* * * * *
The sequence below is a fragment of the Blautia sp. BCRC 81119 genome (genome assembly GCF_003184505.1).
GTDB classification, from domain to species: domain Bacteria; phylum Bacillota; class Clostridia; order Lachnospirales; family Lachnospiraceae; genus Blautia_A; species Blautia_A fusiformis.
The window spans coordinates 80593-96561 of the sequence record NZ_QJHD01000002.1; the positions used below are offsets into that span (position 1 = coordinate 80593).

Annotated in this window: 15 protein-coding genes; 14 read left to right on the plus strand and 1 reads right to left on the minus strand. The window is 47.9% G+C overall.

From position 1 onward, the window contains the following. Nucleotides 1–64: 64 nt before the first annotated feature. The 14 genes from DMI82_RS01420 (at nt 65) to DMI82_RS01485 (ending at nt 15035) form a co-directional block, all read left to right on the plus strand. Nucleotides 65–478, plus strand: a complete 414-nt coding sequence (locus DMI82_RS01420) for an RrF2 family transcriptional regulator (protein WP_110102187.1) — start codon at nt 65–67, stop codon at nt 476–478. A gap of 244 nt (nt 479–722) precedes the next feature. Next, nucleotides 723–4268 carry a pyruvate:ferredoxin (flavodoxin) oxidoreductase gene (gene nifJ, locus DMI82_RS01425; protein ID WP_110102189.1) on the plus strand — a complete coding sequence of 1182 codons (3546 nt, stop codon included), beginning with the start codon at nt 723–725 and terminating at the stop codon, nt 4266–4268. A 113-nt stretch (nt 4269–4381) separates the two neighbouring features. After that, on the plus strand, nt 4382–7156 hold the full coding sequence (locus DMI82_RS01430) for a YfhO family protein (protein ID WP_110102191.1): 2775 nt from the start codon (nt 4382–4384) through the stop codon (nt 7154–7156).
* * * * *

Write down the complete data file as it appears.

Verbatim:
The sequence below is a fragment of the Blautia sp. BCRC 81119 genome (genome assembly GCF_003184505.1).
GTDB classification, from domain to species: domain Bacteria; phylum Bacillota; class Clostridia; order Lachnospirales; family Lachnospiraceae; genus Blautia_A; species Blautia_A fusiformis.
The window spans coordinates 80593-96561 of the sequence record NZ_QJHD01000002.1; the positions used below are offsets into that span (position 1 = coordinate 80593).

Annotated in this window: 15 protein-coding genes; 14 read left to right on the plus strand and 1 reads right to left on the minus strand. The window is 47.9% G+C overall.

From position 1 onward, the window contains the following. Nucleotides 1–64: 64 nt before the first annotated feature. The 14 genes from DMI82_RS01420 (at nt 65) to DMI82_RS01485 (ending at nt 15035) form a co-directional block, all read left to right on the plus strand. Nucleotides 65–478, plus strand: a complete 414-nt coding sequence (locus DMI82_RS01420) for an RrF2 family transcriptional regulator (protein WP_110102187.1) — start codon at nt 65–67, stop codon at nt 476–478. A gap of 244 nt (nt 479–722) precedes the next feature. Next, nucleotides 723–4268 carry a pyruvate:ferredoxin (flavodoxin) oxidoreductase gene (gene nifJ, locus DMI82_RS01425; protein ID WP_110102189.1) on the plus strand — a complete coding sequence of 1182 codons (3546 nt, stop codon included), beginning with the start codon at nt 723–725 and terminating at the stop codon, nt 4266–4268. A 113-nt stretch (nt 4269–4381) separates the two neighbouring features. After that, on the plus strand, nt 4382–7156 hold the full coding sequence (locus DMI82_RS01430) for a YfhO family protein (protein ID WP_110102191.1): 2775 nt from the start codon (nt 4382–4384) through the stop codon (nt 7154–7156).